Overcoming obstacles. George Washington had to do it when he became the first President of the United States. Henry Ford had to do it when he mass-produced cars for the first time. And Dave Ross had to do it when he built this amazing 1967 Chevy Camaro. 13 years ago, Dave was riding in the passenger seat of a car driven by his friend when the car was involved in a serious accident. The accident lead to some pretty bad head injuries for Dave and left him legally blind.
He told me about a few of his previous projects; like a 2000 Chevy Camaro SS. What started out as a daily driver slowly evolved into a show car, a trailer queen, and finally a non-street-legal track monster.
Then the itch hit again. Three years ago, Dave was shopping around his hometown of Carlsbad, California for a new project. He had recently sold a few of his other rides, like a Porsche 911, when an ad for a 90% restored ’67 Camaro popped up. When he called, Dave was told it was a father-son project and everything, short of a few small odds and ends, had been restored to original condition. Briefly after taking a visit to look at the car, the Camaro came to its new home in Carlsbad. Dave’s vision for the ’67 included being stuffed full of modern technology while keeping a clean and simple look on the outside.
Take, for example, the motor. That’s not just any LS. This one is an LS3 out of a 2010 Camaro SS. The motor sports an L.G. Motorsport G6X3 cam, Comp Cams 921 dual valve springs & pushrods in the heads, and a Katech single roller timing chain to keep things in order. The Xcelsior Motorsports ported LS3 throttle body and intake manifold pull in the massive amounts of air to keep this beast running, while the chrome Street & Performance intake tube keeps the air cool. The transmission paired up to the LS3 is a GM6L80 6 speed automatic taken from a 2010 Camaro. Just like the engine, the tranny has been beefed up to Corvette specs with an L.G. Motorsports 2800 stall, custom tuned shift-points, and a slick Cadillac CTS-V shifter.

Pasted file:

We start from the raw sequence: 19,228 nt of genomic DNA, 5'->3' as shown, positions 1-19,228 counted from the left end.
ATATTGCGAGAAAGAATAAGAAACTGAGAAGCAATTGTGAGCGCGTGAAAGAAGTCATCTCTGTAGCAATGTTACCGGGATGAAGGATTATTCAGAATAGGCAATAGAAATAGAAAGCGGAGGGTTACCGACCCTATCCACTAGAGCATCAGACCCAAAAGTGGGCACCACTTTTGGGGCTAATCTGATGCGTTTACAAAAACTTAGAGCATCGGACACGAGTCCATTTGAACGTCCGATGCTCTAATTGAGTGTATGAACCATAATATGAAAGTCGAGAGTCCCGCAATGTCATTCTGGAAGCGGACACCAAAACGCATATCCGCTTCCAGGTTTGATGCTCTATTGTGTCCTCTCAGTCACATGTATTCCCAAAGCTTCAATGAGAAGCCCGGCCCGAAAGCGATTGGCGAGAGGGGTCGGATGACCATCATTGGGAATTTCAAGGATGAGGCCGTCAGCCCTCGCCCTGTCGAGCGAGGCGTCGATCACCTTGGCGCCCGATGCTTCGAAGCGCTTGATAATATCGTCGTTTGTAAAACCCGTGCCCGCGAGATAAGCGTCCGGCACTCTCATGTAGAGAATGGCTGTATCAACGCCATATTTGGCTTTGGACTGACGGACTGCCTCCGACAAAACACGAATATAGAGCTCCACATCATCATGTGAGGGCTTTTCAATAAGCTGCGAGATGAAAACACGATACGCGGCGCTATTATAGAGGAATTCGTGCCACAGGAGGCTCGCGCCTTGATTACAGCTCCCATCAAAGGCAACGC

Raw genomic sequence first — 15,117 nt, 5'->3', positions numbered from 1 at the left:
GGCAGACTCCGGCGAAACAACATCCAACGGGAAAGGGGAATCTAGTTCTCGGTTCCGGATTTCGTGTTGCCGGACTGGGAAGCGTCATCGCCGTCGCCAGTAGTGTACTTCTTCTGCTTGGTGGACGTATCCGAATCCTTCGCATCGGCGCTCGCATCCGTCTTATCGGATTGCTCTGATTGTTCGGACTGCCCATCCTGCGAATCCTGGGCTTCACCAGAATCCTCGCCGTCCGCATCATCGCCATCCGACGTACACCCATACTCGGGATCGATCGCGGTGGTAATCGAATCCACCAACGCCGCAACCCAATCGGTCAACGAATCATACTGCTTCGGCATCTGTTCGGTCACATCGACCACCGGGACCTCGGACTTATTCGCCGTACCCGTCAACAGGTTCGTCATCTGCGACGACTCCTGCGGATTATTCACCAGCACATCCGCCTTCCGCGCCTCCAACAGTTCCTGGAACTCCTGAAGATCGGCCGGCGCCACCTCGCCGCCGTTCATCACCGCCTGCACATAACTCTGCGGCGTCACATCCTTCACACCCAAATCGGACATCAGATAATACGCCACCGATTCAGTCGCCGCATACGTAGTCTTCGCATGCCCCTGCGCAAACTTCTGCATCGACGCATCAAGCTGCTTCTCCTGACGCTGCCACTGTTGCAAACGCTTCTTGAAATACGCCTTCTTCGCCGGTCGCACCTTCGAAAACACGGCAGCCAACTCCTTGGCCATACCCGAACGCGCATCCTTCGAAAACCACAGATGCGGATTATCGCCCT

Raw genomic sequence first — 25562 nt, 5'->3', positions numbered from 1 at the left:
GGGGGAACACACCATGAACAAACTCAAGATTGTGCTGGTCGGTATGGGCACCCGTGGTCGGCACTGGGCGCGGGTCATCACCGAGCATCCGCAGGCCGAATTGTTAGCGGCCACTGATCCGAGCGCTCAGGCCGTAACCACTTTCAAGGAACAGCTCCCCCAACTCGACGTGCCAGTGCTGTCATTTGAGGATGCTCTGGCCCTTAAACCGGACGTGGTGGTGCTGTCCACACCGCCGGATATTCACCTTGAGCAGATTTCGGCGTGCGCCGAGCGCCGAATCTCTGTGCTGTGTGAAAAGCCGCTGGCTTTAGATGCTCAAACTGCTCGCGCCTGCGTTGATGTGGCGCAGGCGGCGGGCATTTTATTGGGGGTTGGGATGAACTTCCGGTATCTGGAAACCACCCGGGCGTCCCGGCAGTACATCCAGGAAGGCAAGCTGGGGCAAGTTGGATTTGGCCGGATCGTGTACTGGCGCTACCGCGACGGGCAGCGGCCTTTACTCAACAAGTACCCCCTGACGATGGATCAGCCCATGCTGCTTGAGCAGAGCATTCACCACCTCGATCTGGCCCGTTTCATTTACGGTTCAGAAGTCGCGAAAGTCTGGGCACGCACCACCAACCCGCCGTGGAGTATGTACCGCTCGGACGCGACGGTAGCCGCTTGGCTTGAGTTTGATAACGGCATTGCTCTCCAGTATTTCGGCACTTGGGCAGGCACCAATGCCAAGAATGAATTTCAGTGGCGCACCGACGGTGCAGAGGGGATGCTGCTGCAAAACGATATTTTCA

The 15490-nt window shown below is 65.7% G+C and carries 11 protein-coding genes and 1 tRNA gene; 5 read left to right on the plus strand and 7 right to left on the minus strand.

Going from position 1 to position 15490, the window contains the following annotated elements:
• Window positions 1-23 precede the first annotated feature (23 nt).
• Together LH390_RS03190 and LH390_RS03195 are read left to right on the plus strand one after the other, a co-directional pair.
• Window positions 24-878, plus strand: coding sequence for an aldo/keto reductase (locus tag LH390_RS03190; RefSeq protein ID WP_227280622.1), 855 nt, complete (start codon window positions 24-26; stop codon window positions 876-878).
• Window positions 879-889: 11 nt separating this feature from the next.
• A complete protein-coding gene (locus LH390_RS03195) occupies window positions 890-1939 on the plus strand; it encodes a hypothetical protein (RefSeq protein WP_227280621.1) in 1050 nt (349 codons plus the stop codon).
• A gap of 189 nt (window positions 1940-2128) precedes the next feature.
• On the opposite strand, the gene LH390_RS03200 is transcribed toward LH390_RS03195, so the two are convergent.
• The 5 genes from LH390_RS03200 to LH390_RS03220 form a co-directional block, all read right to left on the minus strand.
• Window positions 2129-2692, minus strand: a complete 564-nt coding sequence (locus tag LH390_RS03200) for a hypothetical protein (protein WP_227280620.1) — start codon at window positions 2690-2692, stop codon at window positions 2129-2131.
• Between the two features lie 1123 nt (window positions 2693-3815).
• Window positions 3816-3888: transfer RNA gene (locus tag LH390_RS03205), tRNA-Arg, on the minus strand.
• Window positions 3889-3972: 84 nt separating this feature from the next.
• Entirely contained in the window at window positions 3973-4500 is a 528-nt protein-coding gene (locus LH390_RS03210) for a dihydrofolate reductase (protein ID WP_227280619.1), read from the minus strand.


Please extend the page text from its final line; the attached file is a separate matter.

With all this power being made, Dave wanted to make sure it stops just as fast as it goes. This brought about the front & rear brakes being replaced with a complete C5 Corvette swap with PowerSlot cryo-treated and slotted rotors. Even the interior wasn’t left untouched. The stock seats have been replaced with Corbeau TRS seats fully wrapped in black leather with black Corbeau 4 point harnesses. The gauges in the dash have been changed out with Dakota Digital VHX gauges with blue LED backlighting. Even the dome light has made its’ way into the 21st century with an LED light for a brighter view.
For a full list of modifications, you can see his compiled list here. When asked about how often the car gets taken out, Dave replied “Not enough. It might see the roads about once or twice a month. If I could drive it like I really want to, it would be on the road almost every day.” It took 3 years to get the Camaro to where it is today; but without the support of his wife Roche and the help of his lead mechanic and good friend Justin Beckley, it would still be just a dream. This build proves that with time and patience, all obstacles can be beaten.